The Argentine writer (and librarian) Jorge Luis Borges regularly returned to two epic images from antiquity in his work: the Tower of Babel, signifying chaos and fragmentation, and the Library of Alexandria, signifying order and unity. Many references to his short story “The Library of Babel” miss the interplay between these two images in the text, focusing on the concept of the library while missing the more powerful dynamic of the specter of Babel. In Borges’s story, the image of Babel negates the vision of a Library. “The Library of Babel” is not a vision of a universal library but rather of an antilibrary.
More appropriately, “The Library of Babel” has been described as a prophetic vision of the internet. In the story the universe is equated to an artificial entity, “the Library,” which is infinite, without a center, and contains everything. As the inhabitants attempt to understand their universe, they discover that the Library contains all possible books—books full of meaning, purpose, and justification. Their first impression is joy. But when the import of “everything” is grasped, deep depression follows. Everything means that the faithful catalogue and any true texts are overwhelmed by their negations: “thousands and thousands of false catalogues, a demonstration of the fallacy of these catalogues, a demonstration of the fallacy of the true catalogue,” and every possible permutation and distortion of every text.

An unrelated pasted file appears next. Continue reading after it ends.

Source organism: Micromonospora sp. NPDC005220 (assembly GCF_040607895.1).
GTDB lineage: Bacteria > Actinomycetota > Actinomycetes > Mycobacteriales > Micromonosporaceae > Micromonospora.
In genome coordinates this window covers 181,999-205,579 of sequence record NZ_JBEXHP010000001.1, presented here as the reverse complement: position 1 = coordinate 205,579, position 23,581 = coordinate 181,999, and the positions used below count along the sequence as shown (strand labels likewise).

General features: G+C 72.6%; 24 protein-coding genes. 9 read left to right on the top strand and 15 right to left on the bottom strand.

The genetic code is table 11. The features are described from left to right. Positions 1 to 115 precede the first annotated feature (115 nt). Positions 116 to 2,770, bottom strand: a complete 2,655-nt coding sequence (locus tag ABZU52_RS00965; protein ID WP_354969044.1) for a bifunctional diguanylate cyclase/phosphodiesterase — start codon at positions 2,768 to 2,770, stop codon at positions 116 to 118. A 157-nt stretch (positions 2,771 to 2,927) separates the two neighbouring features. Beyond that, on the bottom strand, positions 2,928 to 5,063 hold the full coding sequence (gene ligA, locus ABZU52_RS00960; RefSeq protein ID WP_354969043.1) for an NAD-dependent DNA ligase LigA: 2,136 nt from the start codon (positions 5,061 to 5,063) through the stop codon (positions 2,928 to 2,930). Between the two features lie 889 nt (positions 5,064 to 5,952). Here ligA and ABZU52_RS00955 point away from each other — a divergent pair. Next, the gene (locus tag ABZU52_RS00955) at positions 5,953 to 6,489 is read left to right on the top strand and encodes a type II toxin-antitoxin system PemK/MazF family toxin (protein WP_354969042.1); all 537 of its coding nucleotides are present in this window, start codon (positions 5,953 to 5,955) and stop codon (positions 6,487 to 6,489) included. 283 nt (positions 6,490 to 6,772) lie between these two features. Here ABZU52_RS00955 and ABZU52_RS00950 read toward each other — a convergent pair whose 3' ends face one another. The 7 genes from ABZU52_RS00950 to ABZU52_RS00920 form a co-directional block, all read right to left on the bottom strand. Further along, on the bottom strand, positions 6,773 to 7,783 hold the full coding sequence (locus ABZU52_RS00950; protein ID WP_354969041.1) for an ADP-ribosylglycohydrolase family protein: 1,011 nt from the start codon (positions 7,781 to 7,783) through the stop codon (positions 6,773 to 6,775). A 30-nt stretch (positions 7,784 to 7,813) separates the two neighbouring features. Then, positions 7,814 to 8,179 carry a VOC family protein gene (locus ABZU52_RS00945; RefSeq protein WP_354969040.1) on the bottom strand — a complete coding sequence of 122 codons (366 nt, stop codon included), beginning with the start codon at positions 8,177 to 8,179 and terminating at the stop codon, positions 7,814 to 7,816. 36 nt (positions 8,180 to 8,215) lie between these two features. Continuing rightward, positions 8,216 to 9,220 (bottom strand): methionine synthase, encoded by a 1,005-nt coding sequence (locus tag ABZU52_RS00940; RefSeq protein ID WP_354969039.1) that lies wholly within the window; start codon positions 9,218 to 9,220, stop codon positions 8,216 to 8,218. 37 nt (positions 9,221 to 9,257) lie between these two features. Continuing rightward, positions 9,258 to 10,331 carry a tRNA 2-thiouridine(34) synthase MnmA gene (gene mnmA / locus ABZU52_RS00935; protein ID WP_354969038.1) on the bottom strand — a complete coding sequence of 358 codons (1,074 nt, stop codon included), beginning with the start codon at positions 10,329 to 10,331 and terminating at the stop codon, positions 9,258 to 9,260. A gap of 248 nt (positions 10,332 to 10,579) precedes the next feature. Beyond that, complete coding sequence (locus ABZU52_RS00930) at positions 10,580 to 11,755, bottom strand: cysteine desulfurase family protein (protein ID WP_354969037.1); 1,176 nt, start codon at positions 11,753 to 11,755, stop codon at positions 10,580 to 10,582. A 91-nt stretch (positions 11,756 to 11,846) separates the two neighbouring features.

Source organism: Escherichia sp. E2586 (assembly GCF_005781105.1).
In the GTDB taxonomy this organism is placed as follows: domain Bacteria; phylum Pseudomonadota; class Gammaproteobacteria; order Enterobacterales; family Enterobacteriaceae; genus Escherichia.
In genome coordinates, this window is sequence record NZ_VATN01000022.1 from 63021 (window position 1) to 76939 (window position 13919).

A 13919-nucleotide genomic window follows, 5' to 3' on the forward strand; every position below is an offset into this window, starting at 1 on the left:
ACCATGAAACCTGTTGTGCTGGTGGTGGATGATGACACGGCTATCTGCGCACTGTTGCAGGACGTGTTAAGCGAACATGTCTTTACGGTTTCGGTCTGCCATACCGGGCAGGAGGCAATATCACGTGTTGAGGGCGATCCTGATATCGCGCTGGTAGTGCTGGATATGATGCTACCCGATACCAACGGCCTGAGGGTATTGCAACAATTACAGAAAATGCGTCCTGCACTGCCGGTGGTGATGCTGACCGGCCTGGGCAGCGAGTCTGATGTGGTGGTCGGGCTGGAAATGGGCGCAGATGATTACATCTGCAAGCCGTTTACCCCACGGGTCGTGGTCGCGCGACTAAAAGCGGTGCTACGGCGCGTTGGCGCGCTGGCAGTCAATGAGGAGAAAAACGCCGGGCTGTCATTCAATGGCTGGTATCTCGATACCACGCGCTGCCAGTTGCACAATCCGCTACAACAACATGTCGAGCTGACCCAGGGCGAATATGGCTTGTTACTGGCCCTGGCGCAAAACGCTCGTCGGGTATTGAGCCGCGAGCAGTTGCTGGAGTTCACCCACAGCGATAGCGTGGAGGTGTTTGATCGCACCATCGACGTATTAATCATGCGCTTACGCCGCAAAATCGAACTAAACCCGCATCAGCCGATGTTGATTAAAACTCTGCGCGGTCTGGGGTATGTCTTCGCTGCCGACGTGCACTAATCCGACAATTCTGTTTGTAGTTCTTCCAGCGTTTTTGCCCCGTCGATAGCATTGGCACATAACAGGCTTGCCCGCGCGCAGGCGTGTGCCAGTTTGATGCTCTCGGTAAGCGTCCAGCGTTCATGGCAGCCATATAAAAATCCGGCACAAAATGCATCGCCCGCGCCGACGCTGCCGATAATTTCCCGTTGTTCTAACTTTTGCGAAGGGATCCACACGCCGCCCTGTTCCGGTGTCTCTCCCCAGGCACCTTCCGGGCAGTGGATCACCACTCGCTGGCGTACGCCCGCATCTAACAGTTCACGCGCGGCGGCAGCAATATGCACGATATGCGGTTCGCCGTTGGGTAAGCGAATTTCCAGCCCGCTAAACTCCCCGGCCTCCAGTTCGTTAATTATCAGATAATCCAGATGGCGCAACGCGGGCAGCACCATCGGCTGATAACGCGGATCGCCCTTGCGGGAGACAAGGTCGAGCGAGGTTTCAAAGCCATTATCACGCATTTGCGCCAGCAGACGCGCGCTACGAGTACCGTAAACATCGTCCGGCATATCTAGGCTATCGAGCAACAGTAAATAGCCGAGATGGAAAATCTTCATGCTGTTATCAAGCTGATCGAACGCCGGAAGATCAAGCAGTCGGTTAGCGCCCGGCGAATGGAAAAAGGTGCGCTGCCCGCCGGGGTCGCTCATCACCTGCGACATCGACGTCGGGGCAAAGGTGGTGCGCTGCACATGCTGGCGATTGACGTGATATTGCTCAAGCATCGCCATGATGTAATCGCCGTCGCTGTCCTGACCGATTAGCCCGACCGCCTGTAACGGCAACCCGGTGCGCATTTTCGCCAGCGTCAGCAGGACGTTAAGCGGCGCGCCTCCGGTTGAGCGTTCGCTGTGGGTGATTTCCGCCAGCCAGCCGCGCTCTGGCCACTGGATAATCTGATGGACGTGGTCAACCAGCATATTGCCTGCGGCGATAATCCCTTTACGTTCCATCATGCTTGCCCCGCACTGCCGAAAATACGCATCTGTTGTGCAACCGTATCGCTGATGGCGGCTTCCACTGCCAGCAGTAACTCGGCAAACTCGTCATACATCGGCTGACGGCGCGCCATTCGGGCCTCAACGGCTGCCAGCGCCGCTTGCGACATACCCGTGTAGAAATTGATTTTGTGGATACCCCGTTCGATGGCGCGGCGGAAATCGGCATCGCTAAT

So “The Library of Babel” could be reimagined as the “Internet of Babel”: “The world, which others call the Internet, is composed of physical stuff connected to an indefinite and seemingly infinite information and communication network …”
Continue reading the “Internet of Babel.”